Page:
IS JUSTICE POSSIBLE? Not if the experience of Pan Am 103 is any indication, according to David Shukman, writing for National Review Online:
Even if [convicted terrorist Abdelbaset Ali Mohamed al-Megrahi, now serving a life sentence in a Scottish prison] is guilty, surely a middle-ranking Libyan intelligence officer would only act under orders? And those orders, presumably, would have to come from the top, from Khaddafi? Yet we see no desire to pursue this case any higher. By contrast, we see the urgent diplomatic desire for closure. In the same speech earlier this month in which he lined himself squarely beside George Bush on Iraq, Tony Blair talked of extending the “hand of friendship” to Libya, hoping it would come into “full community of international relations.” A junior British minister was despatched to Tripoli in August.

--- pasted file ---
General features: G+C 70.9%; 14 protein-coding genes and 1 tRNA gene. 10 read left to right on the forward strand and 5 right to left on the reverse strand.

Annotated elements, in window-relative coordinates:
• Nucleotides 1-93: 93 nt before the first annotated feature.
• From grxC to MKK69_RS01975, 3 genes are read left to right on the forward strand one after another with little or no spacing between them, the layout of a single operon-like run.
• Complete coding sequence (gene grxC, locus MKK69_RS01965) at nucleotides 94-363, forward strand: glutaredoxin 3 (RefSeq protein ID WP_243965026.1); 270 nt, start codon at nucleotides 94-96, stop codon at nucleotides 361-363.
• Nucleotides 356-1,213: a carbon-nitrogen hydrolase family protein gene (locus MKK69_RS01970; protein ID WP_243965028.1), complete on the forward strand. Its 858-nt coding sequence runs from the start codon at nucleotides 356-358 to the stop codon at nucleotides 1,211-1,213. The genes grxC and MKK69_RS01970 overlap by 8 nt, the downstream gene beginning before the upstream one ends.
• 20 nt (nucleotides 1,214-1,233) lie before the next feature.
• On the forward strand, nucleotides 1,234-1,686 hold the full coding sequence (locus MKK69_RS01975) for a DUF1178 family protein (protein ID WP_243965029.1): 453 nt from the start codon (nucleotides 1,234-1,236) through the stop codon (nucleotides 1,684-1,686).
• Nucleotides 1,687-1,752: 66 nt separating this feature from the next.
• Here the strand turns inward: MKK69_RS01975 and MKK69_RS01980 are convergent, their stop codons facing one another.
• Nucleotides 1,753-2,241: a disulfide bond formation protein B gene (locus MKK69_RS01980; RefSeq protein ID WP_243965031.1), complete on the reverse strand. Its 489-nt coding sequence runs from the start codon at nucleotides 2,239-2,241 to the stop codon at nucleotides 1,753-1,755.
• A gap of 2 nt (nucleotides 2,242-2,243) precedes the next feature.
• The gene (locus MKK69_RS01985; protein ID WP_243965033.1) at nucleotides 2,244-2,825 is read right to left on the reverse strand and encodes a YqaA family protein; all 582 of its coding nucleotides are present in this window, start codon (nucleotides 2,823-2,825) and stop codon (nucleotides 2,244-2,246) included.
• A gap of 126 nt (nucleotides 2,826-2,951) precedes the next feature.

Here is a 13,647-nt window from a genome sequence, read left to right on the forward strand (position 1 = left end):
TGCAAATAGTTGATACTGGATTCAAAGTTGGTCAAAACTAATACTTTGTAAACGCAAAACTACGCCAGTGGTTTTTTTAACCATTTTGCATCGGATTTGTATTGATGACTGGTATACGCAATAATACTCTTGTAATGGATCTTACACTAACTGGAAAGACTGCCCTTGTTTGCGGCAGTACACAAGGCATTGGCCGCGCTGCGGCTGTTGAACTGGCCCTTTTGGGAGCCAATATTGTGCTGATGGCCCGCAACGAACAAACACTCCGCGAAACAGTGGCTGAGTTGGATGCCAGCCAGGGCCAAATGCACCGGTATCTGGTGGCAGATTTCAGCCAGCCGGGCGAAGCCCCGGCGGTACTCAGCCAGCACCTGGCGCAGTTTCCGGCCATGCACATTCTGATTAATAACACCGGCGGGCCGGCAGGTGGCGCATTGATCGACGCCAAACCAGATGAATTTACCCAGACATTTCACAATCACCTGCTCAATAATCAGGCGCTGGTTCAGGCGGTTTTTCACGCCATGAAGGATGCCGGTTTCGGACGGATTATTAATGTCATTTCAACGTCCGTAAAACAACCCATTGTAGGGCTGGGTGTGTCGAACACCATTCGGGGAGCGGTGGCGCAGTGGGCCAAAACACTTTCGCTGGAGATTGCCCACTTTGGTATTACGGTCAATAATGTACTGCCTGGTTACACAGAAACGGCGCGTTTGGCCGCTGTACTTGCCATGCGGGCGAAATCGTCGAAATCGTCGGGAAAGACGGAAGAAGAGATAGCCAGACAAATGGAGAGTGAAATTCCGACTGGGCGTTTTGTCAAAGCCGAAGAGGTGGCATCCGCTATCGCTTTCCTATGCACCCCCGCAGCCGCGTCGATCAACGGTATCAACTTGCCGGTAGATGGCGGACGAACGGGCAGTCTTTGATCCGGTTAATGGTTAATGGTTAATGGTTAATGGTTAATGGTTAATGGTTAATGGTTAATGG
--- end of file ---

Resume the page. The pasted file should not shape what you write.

And what of the many other theories about who did it? Might the attack not have been ordered by Iran in revenge for the shooting down of an Iranian airbus by the USS Vincennes, and carried out, under Syria’s guidance, by Assad’s client terrorist group the PFLP-GC? Or might Atef Abu Bakr, once Abu Nidal’s right-hand man, have told the truth to an Arabic newspaper recently when he recalled his master boasting that he was behind the attack?